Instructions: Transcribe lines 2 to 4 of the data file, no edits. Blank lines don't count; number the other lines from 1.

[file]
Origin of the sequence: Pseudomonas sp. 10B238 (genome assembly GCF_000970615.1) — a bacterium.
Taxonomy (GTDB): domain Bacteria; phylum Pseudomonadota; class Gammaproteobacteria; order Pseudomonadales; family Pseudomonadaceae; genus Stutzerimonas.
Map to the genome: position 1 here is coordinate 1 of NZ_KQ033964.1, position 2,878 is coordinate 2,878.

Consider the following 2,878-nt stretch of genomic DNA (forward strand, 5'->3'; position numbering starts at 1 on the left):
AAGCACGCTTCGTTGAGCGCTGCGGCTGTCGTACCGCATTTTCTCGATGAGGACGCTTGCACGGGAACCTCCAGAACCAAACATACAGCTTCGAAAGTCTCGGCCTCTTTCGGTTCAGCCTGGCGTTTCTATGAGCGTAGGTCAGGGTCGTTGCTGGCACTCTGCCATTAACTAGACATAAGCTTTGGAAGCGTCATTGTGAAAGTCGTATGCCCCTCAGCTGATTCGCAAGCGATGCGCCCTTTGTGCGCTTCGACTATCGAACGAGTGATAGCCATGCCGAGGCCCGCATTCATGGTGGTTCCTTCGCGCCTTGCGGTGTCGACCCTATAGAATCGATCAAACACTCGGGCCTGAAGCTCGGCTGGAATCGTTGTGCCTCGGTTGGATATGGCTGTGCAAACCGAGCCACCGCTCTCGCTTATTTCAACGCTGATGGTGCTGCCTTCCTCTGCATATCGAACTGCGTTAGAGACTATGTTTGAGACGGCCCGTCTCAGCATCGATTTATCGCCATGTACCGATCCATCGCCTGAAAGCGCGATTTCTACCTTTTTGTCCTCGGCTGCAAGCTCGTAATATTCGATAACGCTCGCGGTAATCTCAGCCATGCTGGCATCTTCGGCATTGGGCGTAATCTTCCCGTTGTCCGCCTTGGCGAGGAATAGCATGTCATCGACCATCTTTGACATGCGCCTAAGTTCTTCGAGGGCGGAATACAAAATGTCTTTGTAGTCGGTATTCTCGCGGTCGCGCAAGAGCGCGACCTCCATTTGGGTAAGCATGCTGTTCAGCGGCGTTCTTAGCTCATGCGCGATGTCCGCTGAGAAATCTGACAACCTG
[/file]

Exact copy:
Taxonomy (GTDB): domain Bacteria; phylum Pseudomonadota; class Gammaproteobacteria; order Pseudomonadales; family Pseudomonadaceae; genus Stutzerimonas.
Map to the genome: position 1 here is coordinate 1 of NZ_KQ033964.1, position 2,878 is coordinate 2,878.

Consider the following 2,878-nt stretch of genomic DNA (forward strand, 5'->3'; position numbering starts at 1 on the left):